“Apartment boom in New Orleans drains condo supply,” runs the headline of an October report in New Orleans CityBusiness. While much of the planned market-rate apartment construction had not broken ground per the date of this Reis Observer, demand has been soaring (see Special Real Estate Factors for information on the condo sector). The 1,114 market-rate apartments completed over the 2010-2011 time span were accompanied by more than two-and-a-half times that volume in net absorption.
With no new units delivering through the first half of 2012, net absorption ran at 373 units. Per the date of this report, 312 market-rate apartments were under construction metrowide in two projects, both in the Central New Orleans submarket. Accordingly, 175 units will deliver this November in the redevelopment of the Hibernia Bank building at 313
Carondelet Street. And 137 market-rate apartments in a larger project with a combined total of 410 are under way with undesignated completion in the first phase of the Marrero Commons at Broad Street and Martin Luther King Boulevard, a redevelopment of several buildings at the B.W. Cooper public housing development destroyed by Hurricane Katrina. In addition, Reis reports 1,500 market-rate apartments in two phases in planning and proposal stages at the Summit Fremaux mixed-use development in Slidell on the North Shore. As described elsewhere in this report, this much-delayed project, now with a new developer, may soon see new life.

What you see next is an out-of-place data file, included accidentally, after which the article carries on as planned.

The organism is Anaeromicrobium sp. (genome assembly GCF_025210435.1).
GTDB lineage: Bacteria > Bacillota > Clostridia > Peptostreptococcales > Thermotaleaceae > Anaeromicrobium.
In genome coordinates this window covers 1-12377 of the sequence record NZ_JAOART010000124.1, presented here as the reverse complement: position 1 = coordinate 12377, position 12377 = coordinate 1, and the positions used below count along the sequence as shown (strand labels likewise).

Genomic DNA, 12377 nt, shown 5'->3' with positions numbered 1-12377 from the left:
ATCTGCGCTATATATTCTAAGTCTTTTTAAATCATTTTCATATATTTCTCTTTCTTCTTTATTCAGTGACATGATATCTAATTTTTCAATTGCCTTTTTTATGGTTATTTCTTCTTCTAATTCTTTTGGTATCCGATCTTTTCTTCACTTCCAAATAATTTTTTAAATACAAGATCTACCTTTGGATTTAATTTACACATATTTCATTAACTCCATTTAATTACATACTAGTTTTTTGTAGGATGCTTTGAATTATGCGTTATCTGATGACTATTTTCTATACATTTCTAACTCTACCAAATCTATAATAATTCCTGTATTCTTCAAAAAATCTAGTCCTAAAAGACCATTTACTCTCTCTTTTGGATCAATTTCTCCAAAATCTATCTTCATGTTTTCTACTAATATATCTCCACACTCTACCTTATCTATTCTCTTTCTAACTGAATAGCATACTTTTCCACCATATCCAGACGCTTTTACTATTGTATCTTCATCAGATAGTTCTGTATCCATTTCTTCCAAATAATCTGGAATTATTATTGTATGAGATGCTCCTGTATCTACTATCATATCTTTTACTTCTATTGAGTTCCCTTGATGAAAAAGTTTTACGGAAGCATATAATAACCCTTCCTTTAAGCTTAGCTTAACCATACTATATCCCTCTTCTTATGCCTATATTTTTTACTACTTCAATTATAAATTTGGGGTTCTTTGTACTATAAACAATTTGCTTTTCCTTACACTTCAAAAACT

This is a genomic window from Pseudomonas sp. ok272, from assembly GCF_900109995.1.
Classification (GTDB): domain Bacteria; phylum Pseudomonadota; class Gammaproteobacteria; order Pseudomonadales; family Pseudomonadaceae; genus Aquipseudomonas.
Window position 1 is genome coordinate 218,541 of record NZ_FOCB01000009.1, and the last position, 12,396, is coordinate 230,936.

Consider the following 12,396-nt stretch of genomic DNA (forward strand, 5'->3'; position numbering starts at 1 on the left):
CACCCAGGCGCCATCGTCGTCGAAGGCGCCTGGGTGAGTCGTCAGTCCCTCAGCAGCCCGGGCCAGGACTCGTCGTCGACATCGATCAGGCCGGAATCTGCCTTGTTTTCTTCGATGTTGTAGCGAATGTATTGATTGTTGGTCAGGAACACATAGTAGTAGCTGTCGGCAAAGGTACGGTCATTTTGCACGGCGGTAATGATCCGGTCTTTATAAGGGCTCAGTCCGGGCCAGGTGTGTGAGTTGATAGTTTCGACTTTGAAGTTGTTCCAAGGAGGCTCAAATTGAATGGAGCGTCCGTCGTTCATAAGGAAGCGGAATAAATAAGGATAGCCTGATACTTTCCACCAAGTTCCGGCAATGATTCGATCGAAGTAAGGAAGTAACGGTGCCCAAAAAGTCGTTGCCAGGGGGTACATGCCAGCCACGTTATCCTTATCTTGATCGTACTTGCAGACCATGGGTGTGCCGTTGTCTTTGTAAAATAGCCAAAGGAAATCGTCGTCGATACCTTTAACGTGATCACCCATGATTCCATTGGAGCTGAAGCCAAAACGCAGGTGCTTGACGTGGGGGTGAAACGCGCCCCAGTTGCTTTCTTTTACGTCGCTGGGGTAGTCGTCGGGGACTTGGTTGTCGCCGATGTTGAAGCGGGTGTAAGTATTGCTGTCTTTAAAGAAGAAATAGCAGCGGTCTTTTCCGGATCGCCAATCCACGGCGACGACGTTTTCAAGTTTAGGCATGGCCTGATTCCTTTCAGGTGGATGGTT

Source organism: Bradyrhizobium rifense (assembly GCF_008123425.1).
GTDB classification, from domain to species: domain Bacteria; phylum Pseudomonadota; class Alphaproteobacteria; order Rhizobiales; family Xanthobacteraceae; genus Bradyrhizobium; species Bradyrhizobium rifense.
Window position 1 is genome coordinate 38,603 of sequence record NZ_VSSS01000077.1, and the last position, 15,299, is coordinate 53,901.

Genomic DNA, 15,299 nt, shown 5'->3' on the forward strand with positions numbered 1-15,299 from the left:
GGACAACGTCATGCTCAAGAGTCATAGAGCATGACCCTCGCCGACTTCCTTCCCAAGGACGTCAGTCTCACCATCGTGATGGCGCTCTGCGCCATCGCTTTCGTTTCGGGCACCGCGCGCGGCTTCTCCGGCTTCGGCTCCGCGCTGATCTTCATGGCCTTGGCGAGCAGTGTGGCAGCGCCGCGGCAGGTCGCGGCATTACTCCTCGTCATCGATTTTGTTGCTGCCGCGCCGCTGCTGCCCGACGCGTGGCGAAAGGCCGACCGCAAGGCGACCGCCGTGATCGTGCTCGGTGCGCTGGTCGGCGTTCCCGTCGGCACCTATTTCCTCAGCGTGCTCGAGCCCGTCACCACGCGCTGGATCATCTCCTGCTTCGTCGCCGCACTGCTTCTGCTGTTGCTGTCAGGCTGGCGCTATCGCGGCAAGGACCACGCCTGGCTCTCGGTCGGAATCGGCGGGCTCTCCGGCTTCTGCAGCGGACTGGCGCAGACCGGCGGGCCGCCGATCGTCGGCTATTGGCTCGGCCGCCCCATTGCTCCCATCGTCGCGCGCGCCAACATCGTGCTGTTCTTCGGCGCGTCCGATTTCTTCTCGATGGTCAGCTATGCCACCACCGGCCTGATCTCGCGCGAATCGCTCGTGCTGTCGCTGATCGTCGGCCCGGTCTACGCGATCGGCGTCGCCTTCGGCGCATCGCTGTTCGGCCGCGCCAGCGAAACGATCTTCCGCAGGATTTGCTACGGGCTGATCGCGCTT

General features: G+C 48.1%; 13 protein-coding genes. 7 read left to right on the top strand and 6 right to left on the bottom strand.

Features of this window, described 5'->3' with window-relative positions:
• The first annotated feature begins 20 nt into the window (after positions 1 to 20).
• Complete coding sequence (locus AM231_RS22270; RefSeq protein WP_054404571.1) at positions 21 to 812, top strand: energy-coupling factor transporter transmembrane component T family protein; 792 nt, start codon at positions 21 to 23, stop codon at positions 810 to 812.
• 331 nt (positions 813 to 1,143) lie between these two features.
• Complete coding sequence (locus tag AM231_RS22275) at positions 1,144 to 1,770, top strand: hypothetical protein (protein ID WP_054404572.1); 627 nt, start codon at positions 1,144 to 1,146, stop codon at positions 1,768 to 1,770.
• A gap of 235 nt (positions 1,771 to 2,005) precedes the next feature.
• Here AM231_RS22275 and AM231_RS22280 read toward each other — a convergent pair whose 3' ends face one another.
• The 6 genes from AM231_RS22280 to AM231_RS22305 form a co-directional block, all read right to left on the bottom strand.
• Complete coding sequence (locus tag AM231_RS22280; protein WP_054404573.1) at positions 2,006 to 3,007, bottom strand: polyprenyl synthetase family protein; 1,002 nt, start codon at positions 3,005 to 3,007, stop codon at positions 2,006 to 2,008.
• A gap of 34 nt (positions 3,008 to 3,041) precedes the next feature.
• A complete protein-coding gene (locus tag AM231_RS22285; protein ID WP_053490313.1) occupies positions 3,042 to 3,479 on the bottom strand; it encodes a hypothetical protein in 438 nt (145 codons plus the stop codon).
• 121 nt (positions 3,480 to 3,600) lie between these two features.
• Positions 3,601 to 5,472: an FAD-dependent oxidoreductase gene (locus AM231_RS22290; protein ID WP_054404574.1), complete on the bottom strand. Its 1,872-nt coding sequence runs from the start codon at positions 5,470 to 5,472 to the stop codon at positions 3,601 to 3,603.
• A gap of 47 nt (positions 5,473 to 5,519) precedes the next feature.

While not as low as in some of the nation’s tighter markets, the New Orleans area vacancy rate has been descending decisively. Reis put the second quarter number at 7.0%, down 20 basis points for the period, down 120 year-over-year. According to the firm’s First Glance report of selective third quarter data, the vacancy rate has slipped to 6.9%. While the increases were moderate, rent growth was positive in 2010 and 2011. Acceleration, however, now is under way: at $890 and $858 per month, asking and effective averages for the second quarter of 2012 were up 1.1% and 1.8% since year-end (the largest share of the growth occurred during the second quarter). The new data indicate an additional increase in the asking average to $892.
With absorption demand positive, Reis expects vacancy to close 2012 at 6.5%. Gains of 2.7% and 3.3% are projected for the average asking and effective rents for the year. Construction should heat up somewhat in the period ahead: nearly 700 market-rate apartments are projected to deliver in 2013. Satisfactory demand is expected. Rent growth rates should again increase.